Producers Will Switch Pigs to Spot as Shout-v-Spot Gap Widens

19 November 2012, at 9:01am

UK - Although pig prices have remained firm with slight increases in places, they are still well adrift of soaring feed costs which continue to power ahead at unaffordable levels, writes Peter Crichton.

Although the DAPP put on another 0.5p and now stands at 159.96p, Tulip and the other four shout price abattoirs all decided to stand-on and the league table remains as follows:

163p Woodhead
160p Gill
159p Tulip and Vion
158p Cranswick.

With larger numbers of pigs being sold on contract pickings were scarce for spot buyers who in some cases had to consider putting an extra penny or so more on the table and as a result spot bacon mainly traded in the 162p–164p range according to spec, but all pigs are sold with nothing rolled.

As the gap between spot and contract prices continues to widen some contract sellers may be tempted to switch to the spot market and who can blame them at a time when margins are still in the red?

With the prospect of colder weather over the weekend growth rates may be affected and if this coincides with better retail demand, prices could move further ahead.

Another positive was a slight improvement in the value of the euro which traded on Friday worth 80.14p compared with 79.0p a week earlier.

As a result cull sow prices have continued to maintain recent values and in some cases there were slight increases with most traded in the 116p–118p range according to spec, but there are reports of large numbers still being culled, mainly due to the overall unprofitability of pig production.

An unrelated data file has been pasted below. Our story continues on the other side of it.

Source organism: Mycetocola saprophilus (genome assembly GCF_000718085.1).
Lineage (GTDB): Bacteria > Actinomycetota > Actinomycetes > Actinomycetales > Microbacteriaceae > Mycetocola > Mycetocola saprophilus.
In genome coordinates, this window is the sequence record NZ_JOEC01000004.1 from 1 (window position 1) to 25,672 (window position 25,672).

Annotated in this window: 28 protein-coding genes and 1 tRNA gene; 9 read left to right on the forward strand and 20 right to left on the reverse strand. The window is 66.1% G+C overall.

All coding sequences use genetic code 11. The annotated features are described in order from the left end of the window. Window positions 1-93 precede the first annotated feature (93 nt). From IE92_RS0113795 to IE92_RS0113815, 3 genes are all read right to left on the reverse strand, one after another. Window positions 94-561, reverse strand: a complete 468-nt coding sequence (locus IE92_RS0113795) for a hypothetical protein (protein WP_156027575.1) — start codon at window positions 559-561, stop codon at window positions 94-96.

Weaner prices are also continuing to improve, reflecting a further shortage in the supply chain with the latest AHDB 30kg ex-farm weaner average quoted at 344.60/head with some spot trades 32- 34 ahead of this. More demand is also being experienced for 7kg pigs, which are now changing hands in the 332- 334/head region with premiums available for Freedom Food.

Feed prices remain bullish with ex-farm wheat quoted at around 3210/t and LIFFE futures prices of 3217/t for November and 3220.50/t for next May.

Reports are also being received of some crop yield reductions in the southern hemisphere as well as significant crop establishment problems due to wet weather in parts of northern Europe, all of which paints a fairly bleak picture for pig feed prices in the year ahead.

Any CoP link with feed prices is well worth looking at providing this does not put a lid on the opportunity for producers to benefit from soaring spot pig prices to try and clawback some of the loses that have been suffered over the past year.

This is why Tesco's CoP proposals will be scrutinised with great interest by the industry as a whole, but careful thinking is needed before any final decisions are made to ensure that sellers will benefit from the upcoming pig shortage rather than just be able to break even, which is not the answer for pig producers looking to reinvest in worn-out facilities.